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Legislative Assembly for the ACT: 2010 Week 07 Hansard (Wednesday, 30 June 2010) . . Page.. 2927 ..


MR ASSISTANT SPEAKER: Order! Ms Le Couteur, Mr Rattenbury, Chief Minister: hello? Would you mind having the conversation in the lobby, please—thank you very much—or lower the volume a tad?

MR SESELJA: Thank you, Mr Assistant Speaker; well done. We can assume then, because they do not want to say where it would come from, that it would come from the roads budget, based on what Ms Hunter has had to say on roads funding in the past. It was interesting to hear that both Mr Stanhope and the Greens felt that they were somehow the targets of this motion.

Mr Smyth: Everybody’s a target.

MR SESELJA: Everyone is a target of this motion, apparently. I can assure you, Mr Assistant Speaker, that this motion was not aimed at you in any way, shape or form. It was actually aimed at the people of the ACT who value their street trees. They were the primary target of the motion. The people who live in Tuggeranong, Belconnen, Gungahlin, Weston Creek, the inner south and the inner north—those who live right across the ACT—who value their street trees are the targets of this motion. Just like when we debated roadside drug testing today, the people of the ACT and road users on the ACT were the targets of that legislation, not Jon Stanhope. The targets of this motion are the community who value their street trees. I have never been referred to as a tree hugger before today. I think that was the first time. I do not know that that is how I would describe myself.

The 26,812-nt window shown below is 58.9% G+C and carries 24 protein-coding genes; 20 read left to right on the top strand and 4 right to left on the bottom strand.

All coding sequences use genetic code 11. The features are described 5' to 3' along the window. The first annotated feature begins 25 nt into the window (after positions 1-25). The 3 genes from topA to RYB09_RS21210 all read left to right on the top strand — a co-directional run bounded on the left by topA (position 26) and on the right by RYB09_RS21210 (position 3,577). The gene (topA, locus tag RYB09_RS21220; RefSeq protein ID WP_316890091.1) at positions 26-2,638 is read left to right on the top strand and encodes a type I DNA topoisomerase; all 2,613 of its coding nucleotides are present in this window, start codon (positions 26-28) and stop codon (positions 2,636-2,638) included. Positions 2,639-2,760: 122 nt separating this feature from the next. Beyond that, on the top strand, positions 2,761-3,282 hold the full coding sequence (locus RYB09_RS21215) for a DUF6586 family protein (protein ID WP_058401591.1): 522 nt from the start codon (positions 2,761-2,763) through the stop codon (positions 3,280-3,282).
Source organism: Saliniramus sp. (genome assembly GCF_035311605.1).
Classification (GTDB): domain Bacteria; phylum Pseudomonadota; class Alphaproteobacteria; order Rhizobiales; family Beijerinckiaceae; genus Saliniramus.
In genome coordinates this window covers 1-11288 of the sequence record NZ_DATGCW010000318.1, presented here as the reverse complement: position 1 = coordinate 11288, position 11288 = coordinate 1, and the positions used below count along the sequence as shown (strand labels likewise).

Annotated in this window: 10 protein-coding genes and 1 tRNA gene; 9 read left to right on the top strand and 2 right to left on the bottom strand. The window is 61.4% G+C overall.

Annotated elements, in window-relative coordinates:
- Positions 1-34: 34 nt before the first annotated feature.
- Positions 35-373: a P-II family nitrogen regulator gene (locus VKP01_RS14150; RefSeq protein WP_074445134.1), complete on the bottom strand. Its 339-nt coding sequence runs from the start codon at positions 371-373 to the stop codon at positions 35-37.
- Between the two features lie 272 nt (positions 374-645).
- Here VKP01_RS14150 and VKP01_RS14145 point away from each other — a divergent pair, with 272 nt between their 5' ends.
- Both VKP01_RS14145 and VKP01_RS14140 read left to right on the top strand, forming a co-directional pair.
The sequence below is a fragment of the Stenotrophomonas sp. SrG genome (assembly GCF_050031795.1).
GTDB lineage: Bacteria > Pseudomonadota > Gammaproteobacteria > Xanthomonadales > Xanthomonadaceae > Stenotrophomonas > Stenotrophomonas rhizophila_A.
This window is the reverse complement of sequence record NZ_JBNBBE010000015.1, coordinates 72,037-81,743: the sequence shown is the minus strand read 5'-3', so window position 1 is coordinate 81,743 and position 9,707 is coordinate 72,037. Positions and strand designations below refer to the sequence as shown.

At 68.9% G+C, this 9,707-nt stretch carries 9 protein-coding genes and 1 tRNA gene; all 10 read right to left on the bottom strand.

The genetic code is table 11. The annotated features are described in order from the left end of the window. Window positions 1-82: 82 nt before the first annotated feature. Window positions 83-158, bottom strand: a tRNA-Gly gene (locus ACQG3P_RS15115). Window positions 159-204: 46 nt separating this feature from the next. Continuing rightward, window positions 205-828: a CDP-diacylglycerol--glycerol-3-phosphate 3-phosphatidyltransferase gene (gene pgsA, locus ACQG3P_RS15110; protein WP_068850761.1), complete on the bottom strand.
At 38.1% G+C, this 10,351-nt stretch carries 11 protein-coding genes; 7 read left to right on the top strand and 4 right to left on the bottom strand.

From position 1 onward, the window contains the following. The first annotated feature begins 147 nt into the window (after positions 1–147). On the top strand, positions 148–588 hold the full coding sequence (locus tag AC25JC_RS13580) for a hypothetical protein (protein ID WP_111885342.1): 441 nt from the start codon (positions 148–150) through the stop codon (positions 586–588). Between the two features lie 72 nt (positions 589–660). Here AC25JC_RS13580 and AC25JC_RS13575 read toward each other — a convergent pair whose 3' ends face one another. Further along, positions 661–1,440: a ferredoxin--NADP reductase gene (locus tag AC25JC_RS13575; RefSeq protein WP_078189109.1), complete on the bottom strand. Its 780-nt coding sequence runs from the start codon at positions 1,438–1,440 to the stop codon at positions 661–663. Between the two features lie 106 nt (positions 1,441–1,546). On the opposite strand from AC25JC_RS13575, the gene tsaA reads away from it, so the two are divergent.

We do value our urban landscape. We do value what is wonderful about Canberra. I have said many times that I would not want Canberra to become one of those cities that do not have much open space and trees in their neighbourhoods. We see them around the world and they are ugly places. They are ugly, concrete jungles. I do not want to live in a concrete jungle and I do not think many Canberrans do, which is why they choose Canberra to raise their families. This is about protecting much of what is good about Canberra.

What we have in this amendment—and I think Mr Smyth has touched on it well—is, in fact, a failure to do the work. Mr Smyth pointed out that the estimates committee simply mentioned it as a summary item along with 1,000 or so other summary items that they identified in their report. There was no analysis about this. There was no position put by the committee, the Greens-dominated committee, on what they would want to do on street trees and the arboretum. There was nothing. So referencing that and saying that the estimates report raised it as a key issue is just irrelevant. It was a dot point on a page and nothing more.

The other thing about the amendment is that it talks about deferring this program, which we are told is urgent. That is what the government has told us. It endorses deferring it for a year. But the budget actually defers it for longer than that. There is no money in the outyears; the money has been taken out. That $11.2 million has been taken out. It is not that it has just been taken out for this year and will all come back next year. That is not what the budget papers say. The government’s own documents say there is a pressing need to commence—and we agree; there is a pressing need—but pulling $11.2 million out does not reflect that.


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